The government is undertaking a review of foreign investment across all industries, including aviation, media and telecoms. The law change would be of particular interest to Bharti Airtel, which had to reduce its holding in Bharti Telemedia recently due to the existing FDI rules.


Tuesday, July 3rd, 2007

In honor of our Nation’s birthday tomorrow, I bring you "space fireworks" — or the best space can do to mimic illegal fireworks:

From the Hubble Telescope:




Solar-powered, City-wide WiFi

Monday, July 2nd, 2007

Expanding on Friday’s DIY post about solar-powered WiFi extenders, St. Louis Park, MN is implementing a solar-powered, city-wide wireless network (link):

Unlike any other community wireless system in the nation, the St. Louis Park Wi-Fi network is powered by the sun.

ParkWiFi will provide wireless Internet coverage across all 10 square miles of the city, using about 400 wireless access points. Each access point will have a battery to supply electric power and a solar panel to keep the battery charged. Several miles of fiber optic cable will tie it all into a network.

Unlike non-solar projects in Madison, WI and Philadelphia, ParkWiFi will not primarily use existing utility poles (likely because of solar-panel placement) — a move that caused some contention:

Council members and city staff grew concerned after beginning installation of the poles in mid-April and receiving feedback about the locations and aesthetics of the solar equipment and poles. It is also clear that many people believed that the equipment would be installed on existing utility poles as was done during the pilot project. The pilot project did not include the use of solar power technology. Hearing the concerns, especially about the location of poles, staff stopped installation of the poles and brought the discussion before the council.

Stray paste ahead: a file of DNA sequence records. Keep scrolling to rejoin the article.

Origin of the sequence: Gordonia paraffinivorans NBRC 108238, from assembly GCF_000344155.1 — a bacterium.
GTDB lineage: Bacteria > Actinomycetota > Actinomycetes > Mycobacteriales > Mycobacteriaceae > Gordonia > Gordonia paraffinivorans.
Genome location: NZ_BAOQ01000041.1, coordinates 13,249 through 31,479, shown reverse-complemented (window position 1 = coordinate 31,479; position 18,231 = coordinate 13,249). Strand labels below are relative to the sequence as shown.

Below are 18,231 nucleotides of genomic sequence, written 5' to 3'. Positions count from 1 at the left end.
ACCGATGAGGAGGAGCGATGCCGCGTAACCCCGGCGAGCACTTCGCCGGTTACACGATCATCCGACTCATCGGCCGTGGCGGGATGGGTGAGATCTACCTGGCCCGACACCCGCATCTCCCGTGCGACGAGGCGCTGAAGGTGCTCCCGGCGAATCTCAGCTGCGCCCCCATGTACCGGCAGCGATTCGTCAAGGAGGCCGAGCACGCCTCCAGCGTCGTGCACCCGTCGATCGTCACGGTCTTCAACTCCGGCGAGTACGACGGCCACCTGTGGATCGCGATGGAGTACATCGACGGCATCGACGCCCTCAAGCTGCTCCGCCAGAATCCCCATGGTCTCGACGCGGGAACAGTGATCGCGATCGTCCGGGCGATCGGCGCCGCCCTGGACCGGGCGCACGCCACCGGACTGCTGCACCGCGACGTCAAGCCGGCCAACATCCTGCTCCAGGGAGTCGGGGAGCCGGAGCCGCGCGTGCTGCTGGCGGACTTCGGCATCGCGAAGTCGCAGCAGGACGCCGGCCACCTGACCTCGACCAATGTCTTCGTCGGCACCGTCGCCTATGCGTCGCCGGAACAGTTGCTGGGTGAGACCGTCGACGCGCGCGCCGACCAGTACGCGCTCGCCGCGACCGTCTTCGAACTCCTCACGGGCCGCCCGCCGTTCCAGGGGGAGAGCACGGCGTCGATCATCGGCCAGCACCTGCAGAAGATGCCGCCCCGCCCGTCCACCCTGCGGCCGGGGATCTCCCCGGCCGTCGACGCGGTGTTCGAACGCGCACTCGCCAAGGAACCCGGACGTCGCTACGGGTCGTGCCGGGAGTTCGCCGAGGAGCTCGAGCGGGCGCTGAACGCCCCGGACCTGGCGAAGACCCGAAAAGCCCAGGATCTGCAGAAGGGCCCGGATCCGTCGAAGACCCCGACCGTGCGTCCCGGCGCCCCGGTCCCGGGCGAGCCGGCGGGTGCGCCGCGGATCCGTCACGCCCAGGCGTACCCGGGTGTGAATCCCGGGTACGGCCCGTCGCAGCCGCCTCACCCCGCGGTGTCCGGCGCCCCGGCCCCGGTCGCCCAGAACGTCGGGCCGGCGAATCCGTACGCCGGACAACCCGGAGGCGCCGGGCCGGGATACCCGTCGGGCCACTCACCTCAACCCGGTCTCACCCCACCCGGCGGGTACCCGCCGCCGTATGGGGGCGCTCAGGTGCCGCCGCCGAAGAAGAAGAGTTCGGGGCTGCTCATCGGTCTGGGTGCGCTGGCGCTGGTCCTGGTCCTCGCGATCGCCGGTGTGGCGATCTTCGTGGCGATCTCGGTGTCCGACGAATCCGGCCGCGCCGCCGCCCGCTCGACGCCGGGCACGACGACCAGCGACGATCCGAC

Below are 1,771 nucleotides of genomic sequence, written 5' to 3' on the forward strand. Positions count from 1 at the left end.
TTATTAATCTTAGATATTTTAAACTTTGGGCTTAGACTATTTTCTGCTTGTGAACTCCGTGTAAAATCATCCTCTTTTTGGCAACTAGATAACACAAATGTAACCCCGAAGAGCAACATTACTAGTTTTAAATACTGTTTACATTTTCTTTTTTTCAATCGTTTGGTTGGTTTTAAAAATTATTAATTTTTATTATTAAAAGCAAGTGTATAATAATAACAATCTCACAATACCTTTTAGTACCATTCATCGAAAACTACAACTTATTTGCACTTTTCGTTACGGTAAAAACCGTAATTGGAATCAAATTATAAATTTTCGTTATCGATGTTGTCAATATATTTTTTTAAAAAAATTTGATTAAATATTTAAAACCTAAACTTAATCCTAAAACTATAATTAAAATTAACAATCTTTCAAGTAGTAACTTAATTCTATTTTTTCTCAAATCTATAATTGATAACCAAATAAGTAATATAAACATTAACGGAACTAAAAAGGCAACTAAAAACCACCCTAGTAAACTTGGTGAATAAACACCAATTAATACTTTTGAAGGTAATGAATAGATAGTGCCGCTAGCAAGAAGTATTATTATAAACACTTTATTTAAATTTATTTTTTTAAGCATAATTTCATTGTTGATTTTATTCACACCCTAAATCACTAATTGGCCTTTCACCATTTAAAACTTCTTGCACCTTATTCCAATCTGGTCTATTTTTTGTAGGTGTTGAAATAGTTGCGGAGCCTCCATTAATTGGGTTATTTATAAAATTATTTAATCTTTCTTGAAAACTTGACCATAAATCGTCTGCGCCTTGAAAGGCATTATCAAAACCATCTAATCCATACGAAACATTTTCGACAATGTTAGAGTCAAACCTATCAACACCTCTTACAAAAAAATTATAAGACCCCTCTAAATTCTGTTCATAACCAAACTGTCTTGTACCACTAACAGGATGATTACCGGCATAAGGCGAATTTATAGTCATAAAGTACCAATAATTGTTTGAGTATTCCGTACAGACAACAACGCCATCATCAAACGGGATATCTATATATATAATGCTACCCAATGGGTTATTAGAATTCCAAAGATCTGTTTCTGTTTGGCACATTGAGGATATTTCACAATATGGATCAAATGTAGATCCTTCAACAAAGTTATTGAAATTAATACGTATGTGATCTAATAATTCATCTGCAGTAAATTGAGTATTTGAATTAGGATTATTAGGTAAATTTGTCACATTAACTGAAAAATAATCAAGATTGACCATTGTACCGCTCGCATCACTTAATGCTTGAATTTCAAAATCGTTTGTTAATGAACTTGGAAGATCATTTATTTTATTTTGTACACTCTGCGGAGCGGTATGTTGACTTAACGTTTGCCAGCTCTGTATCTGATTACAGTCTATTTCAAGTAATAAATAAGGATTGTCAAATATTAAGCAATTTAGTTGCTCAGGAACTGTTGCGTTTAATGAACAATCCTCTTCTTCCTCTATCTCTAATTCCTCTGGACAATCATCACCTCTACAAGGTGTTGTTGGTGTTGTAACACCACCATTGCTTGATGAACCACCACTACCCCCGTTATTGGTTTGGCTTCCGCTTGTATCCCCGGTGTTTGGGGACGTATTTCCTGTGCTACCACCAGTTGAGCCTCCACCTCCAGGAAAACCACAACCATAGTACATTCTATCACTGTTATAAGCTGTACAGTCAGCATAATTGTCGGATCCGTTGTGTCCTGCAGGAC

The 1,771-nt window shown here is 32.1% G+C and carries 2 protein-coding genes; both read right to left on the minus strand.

In some cases, pole color and height were changed and mid-size lot placement were moved to property boundaries and alleys. But, "Council also directed staff to not compromise on performance of the system while finding new locations."

The project is a private – public partnership between the City of St. Louis Park (which will own the network), Unplugged Cities (which will operate and maintain the network and provide subscriber services), and ARINC (which will build the network).

The city challenged proposal responders to be creative. ARINC delivered:

The novel solar approach eliminates the need for the City to pay the local electric company monthly fees for per-pole attachments and electricity usage, a projected savings of $200,000 to $250,000 over the course of the five-year project. Service to the existing pilot areas will continue as ARINC completes the phased build out citywide. It is anticipated service to most of St. Louis Park will be completed by fall, except for some residential units in the largest buildings and some commercial buildings.